Aluminum   $ 2.1505 kg        |         Cobalt   $ 33.420 kg        |         Copper   $ 8.2940 kg        |         Gallium   $ 222.80 kg        |         Gold   $ 61736.51 kg        |         Indium   $ 284.50 kg        |         Iridium   $ 144678.36 kg        |         Iron Ore   $ 0.1083 kg        |         Lead   $ 2.1718 kg        |         Lithium   $ 29.821 kg        |         Molybdenum   $ 58.750 kg        |         Neodymium   $ 82.608 kg        |         Nickel   $ 20.616 kg        |         Palladium   $ 40303.53 kg        |         Platinum   $ 30972.89 kg        |         Rhodium   $ 131818.06 kg        |         Ruthenium   $ 14950.10 kg        |         Silver   $ 778.87 kg        |         Steel Rebar   $ 0.5063 kg        |         Tellurium   $ 73.354 kg        |         Tin   $ 25.497 kg        |         Uranium   $ 128.42 kg        |         Zinc   $ 2.3825 kg        |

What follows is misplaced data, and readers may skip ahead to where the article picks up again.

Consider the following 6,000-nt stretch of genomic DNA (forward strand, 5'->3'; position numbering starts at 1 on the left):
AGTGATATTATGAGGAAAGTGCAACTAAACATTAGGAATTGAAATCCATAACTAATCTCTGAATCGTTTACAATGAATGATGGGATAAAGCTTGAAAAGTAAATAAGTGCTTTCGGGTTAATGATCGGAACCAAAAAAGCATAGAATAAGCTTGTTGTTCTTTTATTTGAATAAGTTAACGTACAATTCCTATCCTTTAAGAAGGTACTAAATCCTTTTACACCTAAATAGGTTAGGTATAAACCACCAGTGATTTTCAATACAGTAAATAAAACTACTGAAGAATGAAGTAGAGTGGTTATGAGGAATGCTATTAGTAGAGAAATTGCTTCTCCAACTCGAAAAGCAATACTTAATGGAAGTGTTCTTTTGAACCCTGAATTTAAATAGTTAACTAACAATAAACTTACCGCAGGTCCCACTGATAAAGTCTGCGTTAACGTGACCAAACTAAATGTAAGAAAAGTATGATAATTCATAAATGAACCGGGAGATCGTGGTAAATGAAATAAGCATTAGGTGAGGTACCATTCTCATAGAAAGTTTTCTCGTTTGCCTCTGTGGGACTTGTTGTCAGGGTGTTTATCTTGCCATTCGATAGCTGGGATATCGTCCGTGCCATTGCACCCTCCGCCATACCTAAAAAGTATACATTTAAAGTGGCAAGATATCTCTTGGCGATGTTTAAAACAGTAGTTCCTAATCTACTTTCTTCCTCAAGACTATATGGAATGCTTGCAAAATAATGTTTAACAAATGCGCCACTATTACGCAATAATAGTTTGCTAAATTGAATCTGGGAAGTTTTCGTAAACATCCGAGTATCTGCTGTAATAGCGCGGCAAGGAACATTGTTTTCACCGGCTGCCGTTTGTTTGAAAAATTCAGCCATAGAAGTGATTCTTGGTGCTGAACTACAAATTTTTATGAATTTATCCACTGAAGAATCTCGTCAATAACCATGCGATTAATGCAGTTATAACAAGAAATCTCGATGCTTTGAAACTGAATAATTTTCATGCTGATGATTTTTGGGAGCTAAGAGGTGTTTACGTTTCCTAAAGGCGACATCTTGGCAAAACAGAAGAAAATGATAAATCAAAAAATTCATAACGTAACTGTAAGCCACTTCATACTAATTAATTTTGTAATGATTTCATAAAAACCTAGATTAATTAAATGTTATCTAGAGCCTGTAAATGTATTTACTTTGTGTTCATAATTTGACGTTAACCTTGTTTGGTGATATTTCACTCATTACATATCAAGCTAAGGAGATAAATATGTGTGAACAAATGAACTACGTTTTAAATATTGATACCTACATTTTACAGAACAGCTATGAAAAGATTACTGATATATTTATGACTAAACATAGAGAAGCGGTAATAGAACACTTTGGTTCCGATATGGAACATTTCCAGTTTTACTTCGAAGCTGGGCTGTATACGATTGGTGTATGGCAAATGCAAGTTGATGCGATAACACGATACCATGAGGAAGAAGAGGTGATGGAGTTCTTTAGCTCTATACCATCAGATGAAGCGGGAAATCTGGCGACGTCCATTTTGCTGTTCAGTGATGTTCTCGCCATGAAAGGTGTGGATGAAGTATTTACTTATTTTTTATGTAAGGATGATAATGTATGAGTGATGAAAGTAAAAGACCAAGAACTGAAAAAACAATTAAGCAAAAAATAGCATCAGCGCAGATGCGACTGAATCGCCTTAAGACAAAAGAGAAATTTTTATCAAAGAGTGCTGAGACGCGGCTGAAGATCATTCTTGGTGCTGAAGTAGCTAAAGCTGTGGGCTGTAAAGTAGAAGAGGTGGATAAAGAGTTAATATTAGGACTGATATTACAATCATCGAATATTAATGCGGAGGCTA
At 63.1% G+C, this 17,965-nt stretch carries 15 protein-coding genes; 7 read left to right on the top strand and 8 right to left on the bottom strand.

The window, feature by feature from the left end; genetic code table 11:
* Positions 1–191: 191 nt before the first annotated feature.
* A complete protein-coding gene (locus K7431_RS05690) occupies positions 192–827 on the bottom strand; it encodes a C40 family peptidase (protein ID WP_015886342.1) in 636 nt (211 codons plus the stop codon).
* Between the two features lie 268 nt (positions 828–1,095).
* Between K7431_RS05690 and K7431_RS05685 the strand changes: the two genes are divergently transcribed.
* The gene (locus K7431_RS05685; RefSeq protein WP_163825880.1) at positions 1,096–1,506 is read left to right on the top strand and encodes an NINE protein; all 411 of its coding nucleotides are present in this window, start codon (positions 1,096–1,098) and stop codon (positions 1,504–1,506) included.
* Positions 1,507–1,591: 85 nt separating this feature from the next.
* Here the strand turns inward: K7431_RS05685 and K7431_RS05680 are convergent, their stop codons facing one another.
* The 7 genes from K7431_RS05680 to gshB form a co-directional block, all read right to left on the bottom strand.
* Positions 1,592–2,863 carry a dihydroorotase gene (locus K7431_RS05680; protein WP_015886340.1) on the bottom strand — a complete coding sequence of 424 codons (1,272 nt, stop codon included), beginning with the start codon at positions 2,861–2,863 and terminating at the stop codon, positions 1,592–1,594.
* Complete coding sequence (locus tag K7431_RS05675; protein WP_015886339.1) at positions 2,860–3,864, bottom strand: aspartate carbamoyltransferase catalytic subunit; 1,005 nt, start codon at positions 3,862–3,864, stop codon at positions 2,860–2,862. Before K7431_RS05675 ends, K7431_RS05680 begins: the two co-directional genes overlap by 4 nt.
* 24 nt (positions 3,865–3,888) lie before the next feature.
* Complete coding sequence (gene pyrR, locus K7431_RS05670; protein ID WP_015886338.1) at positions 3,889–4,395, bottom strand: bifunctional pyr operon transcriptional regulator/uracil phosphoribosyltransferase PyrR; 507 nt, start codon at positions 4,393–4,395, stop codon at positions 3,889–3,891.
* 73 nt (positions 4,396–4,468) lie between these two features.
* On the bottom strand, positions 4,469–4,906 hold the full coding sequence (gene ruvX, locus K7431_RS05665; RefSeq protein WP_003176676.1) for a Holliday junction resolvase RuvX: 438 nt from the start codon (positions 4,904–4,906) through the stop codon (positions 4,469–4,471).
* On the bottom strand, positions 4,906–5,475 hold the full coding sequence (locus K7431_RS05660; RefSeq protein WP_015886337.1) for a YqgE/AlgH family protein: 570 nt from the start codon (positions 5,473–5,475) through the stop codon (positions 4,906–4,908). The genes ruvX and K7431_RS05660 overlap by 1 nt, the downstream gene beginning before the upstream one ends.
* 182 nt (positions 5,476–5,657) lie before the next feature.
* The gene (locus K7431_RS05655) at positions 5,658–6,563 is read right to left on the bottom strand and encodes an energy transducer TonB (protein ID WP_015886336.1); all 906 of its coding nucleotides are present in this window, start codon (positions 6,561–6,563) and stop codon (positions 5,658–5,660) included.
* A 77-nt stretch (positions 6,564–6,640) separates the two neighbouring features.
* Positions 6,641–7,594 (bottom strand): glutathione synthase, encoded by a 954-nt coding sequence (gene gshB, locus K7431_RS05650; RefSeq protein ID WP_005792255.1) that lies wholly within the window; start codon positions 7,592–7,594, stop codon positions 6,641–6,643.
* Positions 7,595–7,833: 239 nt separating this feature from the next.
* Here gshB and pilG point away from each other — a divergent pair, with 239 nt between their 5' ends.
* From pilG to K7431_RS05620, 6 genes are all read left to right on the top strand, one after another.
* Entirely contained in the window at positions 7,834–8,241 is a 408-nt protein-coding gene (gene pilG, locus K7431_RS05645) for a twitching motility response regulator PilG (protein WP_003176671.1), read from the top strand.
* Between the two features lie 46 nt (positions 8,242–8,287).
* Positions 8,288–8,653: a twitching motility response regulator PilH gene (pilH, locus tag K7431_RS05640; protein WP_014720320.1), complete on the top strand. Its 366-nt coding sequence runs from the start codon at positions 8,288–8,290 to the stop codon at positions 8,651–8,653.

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The U.S. House of Representatives has greenlit a ban on imports of Russian uranium, shedding light on America's reliance on foreign nuclear fuel. The bill, now pending Senate approval, amplifies discussions on energy security and geopolitical tensions. Visualizing U.S. Dependence on Russian Uranium: Utilizing data from the United States Energy Information Administration (EIA), we present a visual depiction of the extent to which the U.S. leans on Russian uranium imports, underscoring the significance of the legislative move. U.S. Uranium Suppliers and Global Dependencies: Despite sanctions imposed on Russian oil and gas post-Ukraine invasion, the U.S. continues to import Russian-enriched uranium, highlighting complex geopolitical dynamics. Russia stands as the principal foreign supplier of nuclear fuel to the U.S., with its imports fueling a substantial portion of America's commercial reactors. While European nations and the Urenco consortium contribute, a significant share of gl
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